By DAVE PAXTON
Editor and Publisher
In an opinion piece for the Des Moines Register written on April 1, former Lt. Gov. and Iowa Secretary of Agriculture Patty Judge suggested rural hospitals in Iowa were not prepared for a potential outbreak of the coronavirus. The main point of the article was to encourage government not to ignore the needs of rural Iowa.
“The decisions being made by our nation’s leaders will determine the direction our country takes as we respond to and recover from this pandemic event. Please do not leave rural America behind,” she writes in conclusion.
However, she was specific in terms of suggesting rural hospitals were lacking basic items to fight the spread of the coronavirus.
“We have great rural hospitals that have taken good care of us in the past,” she wrote. “But they were not designed for a pandemic event. If someone here in Albia needs hospitalization that includes being put on a ventilator for several days, they’ll have to go to Des Moines…Providers in every community are ordering protective gear, but backlogs prevent their protective measures from keeping up with the rate of infection.”
Sending people with illnesses beyond the scope of physicians and ER personnel at Monroe County Hospital is not unusual. Heart attack patients, for instance, routinely head to Mercy 1 or Unity Point in Des Moines or University Hospitals in Iowa City.
However, according to Monroe County Hospital and Clinics CEO Veronica Fuhs, Monroe County Public Health Nurse Kim Hugen and ADLM Emergency Management Coordinator Mike Lamb, the local hospital is prepared and equipped.
"MCHC has sufficient and appropriate PPE (Personal Protective Equipment) for patients and staff based on the IDPH (Iowa Department of Public Health) and CDC (Center for Disease Control) guidance for this pandemic situation,” wrote Fuhs, in response to the newspaper’s question regarding Judge’s opinion. “MCHC, per the governor's orders and in line with IDPH and CDC guidelines, also has our infection control plan in place and operation to identify, treat and if necessary transport patients based on clinical protocols. We are working daily with IDPH, Monroe County Public Health and our EMA, Mike Lamb during this unprecedented time."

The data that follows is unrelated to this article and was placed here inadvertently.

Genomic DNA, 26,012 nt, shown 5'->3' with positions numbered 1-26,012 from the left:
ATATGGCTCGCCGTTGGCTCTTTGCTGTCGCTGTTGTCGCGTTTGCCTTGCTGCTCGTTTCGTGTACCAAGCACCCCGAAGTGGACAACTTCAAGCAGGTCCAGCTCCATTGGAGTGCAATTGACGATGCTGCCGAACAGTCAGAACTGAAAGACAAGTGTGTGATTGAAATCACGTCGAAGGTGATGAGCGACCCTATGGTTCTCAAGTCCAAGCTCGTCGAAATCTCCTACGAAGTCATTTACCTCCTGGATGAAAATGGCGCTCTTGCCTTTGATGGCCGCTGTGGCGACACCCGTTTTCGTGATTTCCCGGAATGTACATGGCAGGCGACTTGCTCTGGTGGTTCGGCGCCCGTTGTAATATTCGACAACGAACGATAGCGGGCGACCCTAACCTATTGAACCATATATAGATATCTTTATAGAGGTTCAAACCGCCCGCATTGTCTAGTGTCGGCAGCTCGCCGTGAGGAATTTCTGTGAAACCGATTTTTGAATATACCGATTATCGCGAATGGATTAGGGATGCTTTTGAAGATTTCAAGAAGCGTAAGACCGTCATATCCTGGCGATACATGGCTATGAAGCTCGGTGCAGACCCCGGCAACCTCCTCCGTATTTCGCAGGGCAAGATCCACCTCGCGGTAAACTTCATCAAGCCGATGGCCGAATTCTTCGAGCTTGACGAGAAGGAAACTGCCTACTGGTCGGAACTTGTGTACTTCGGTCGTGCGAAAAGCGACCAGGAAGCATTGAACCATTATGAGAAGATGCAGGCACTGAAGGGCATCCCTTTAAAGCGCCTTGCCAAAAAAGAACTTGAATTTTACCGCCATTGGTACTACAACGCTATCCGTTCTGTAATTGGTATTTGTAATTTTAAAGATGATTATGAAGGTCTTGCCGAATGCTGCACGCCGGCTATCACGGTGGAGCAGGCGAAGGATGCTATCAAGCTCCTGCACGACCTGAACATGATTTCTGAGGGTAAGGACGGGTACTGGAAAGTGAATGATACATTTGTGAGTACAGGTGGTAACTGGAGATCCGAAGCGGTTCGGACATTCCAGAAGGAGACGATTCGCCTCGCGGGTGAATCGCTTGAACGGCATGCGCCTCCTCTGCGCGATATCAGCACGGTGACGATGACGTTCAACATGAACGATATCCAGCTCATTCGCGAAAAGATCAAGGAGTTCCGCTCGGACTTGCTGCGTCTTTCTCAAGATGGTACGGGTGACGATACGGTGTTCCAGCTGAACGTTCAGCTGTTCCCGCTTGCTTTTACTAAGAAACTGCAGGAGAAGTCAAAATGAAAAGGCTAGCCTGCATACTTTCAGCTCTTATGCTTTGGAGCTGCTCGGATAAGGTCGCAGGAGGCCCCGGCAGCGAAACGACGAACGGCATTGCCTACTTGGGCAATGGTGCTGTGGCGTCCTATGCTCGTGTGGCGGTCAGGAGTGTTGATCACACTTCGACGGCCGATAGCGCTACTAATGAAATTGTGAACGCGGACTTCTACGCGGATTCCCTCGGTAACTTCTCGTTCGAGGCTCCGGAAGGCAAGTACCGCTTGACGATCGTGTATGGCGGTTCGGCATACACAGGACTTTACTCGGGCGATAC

“ADLM Emergency Management and Monroe Public Health have both been working closely with Monroe County Hospital to keep them abreast of the changing recommendations from both the CDC and Iowa Department of Public Health,” said Lamb. “I have personally worked closely with them to acquire additional PPE from the national stockpile should they have a patient present with Covid-19.”
Hugen added, “I just want to continue to encourage social distancing for everyone. Whether you are at Hy-Vee, Dollar General or a gas station, it is important to maintain that six feet distance from everyone. This is our primary strategy to limit the spread of COVID-19 and we all have a role in mitigating this virus.”
To date, no cases of coronavirus (COVID-19) have been reported in Monroe County. Appanoose, Wapello and Mahaska Counties have had positive tests.
If anyone has specific concerns about the county’s readiness should a coronavirus outbreak happen, they can contact Lamb at the ADLM office, 641-724-3223, e-mail: firstname.lastname@example.org or go to the website: http://www.monroecoia.us/offices/ems/index.htm.
To contact Hugen at Monroe County Public Health call 641-932-7191 or email@example.com.